• March 10 - 14, 2025

Joseph Majkut

Center for Strategic and International Studies (CSIS)

Director, Energy Security and Climate Change Program

Joseph Majkut is director of the Energy Security and Climate Change Program at the Center for Strategic and International Studies (CSIS). In this role, he leads the program's work understanding the geopolitics of energy and climate change and working to ensure a global energy transition that is responsive to the risks of climate change and the economic and strategic priorities of the United States. Joseph is an expert in climate science, climate policy, and risk and uncertainty analysis for decisionmaking. He is frequently cited in trade and national media on the politics of climate change and has testified before Congress on climate change and science. Before CSIS, Majkut held positions at the Niskanen Center in Washington, DC, and was a Congressional Science Fellow. He holds a PhD from Princeton University in atmospheric and oceanic sciences, a master’s degree in applied mathematics from the Delft University of Technology, and a bachelor’s degree in mathematics from Harvey Mudd College.

Sessions With Joseph Majkut

Wednesday, 20 March

  • 03:40pm - 04:10pm (CST) / 20/mar/2024 08:40 pm - 20/mar/2024 09:10 pm

    Symbiosis or Standoff: U.S.-China relations and climate action

    Climate & Sustainability

    As the world’s two largest economies and carbon emitters, the U.S.-China relationship holds significant implications for global efforts to combat climate change. What is the potential for symbiotic collaboration and what are the risks of standoff between these key players? How can shared climate goals foster cooperation in areas such as clean energy technology development, emissions reduction targets and international climate agreements? Join the conversation as we analyze the opportunities and challenges in U.S.-China climate relations and explore pathways for constructive engagement towards a sustainable future. We'll also discuss the geopolitical tensions and policy differences that may hinder effective collaboration. From trade disputes to political differences, understanding the complexities of US-China relations is crucial for advancing meaningful climate action on a global scale.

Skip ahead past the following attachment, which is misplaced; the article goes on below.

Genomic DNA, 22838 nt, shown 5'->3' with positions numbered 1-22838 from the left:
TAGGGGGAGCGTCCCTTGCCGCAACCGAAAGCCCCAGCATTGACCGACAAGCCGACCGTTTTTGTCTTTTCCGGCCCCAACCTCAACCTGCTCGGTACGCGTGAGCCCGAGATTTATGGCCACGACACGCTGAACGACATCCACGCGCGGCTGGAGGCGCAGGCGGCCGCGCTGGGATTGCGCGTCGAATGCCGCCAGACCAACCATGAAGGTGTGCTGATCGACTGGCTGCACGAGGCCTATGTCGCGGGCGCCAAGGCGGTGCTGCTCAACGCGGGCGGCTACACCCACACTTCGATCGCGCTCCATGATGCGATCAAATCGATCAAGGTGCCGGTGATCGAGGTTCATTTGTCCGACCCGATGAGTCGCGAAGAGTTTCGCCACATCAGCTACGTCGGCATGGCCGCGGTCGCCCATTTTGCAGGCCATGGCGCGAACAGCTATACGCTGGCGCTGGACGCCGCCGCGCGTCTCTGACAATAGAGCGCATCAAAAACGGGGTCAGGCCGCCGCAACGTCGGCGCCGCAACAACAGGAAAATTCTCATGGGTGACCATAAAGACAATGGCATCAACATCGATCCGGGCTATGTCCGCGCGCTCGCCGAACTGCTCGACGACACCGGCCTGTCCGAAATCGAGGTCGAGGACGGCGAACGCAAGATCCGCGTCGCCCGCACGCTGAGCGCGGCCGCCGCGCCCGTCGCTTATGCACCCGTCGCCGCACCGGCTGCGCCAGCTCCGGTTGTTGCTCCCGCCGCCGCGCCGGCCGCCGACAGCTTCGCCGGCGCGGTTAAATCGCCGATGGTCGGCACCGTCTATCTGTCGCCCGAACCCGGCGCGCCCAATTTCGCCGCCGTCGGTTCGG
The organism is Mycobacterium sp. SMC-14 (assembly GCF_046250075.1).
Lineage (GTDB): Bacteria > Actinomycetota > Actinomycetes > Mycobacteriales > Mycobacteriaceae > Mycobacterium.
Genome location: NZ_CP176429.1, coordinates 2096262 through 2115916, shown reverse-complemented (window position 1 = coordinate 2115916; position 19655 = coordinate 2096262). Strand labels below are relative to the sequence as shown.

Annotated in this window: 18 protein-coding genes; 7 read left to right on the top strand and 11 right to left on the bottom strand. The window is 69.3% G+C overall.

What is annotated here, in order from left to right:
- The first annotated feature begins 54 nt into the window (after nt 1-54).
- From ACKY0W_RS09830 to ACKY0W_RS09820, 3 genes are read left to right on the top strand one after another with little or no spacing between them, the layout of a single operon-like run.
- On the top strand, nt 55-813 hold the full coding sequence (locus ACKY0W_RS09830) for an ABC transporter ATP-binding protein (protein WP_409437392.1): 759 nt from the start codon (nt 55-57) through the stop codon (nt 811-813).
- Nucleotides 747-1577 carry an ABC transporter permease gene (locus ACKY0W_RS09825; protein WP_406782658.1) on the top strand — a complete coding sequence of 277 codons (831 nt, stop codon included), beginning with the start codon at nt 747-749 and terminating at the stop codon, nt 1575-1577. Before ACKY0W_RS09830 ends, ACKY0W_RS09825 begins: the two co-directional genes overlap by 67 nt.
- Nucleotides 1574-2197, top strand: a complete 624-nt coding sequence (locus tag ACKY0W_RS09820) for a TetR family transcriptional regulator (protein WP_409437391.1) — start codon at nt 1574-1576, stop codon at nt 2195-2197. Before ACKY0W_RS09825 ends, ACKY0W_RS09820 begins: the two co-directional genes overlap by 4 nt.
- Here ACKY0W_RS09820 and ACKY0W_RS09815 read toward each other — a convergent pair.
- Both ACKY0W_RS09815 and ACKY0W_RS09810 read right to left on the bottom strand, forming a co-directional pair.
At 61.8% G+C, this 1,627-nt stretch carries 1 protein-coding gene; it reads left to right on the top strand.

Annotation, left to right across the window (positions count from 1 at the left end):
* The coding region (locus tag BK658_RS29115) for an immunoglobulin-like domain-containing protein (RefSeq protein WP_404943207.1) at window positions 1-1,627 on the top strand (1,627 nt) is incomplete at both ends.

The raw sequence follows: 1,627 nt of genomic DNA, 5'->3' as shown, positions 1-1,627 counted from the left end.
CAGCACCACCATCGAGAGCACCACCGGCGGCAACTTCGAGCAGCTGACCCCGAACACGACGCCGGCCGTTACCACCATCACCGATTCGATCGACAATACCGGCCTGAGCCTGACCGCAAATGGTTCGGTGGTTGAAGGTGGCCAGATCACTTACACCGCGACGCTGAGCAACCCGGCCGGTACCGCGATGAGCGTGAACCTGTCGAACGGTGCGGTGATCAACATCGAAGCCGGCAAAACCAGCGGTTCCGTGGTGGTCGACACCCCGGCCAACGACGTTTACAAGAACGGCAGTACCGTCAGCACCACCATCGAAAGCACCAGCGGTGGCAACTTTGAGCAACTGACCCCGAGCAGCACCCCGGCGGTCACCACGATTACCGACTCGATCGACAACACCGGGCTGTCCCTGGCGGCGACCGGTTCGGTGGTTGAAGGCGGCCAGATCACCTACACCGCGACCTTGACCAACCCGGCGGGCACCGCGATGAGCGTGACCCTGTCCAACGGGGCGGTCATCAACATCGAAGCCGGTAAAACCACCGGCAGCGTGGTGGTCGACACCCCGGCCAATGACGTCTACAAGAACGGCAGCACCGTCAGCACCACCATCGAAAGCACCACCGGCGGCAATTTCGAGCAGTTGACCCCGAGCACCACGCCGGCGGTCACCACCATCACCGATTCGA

Thursday, 21 March

  • 07:15am - 08:20am (CST) / 21/mar/2024 12:15 pm - 21/mar/2024 01:20 pm

    Decarbonization: What are the learnings?

    Carbon Management/Decarbonization

    Reducing carbon emissions has become an increasingly important to companies as they respond to pressure to decarbonize their operations from governments, investors and broader society. Yet each industry has its own challenges and opportunities, which in turn vary by location. What are some of the best practices and actions that are being taken across different industries to reduce their carbon footprint? What are some general lessons learned for successful project execution applicable across sectors? 

  • 02:30pm - 03:00pm (CST) / 21/mar/2024 07:30 pm - 21/mar/2024 08:00 pm

    Carbon Borders: Global impact of CBAM

    Climate & Sustainability

    The EU’s Carbon Border Adjustment Mechanism (CBAM) has triggered a significant uptick in the development of carbon markets around the world, as more countries seek to put a price on carbon emissions that may help their industries sidestep Europe’s new carbon tariffs. We will discuss the trends we see both in developed and developing markets, review carbon market policy and regulatory landscape, discuss efforts to decarbonize supply chains and the opportunities and challenges for emerging markets with CBAM.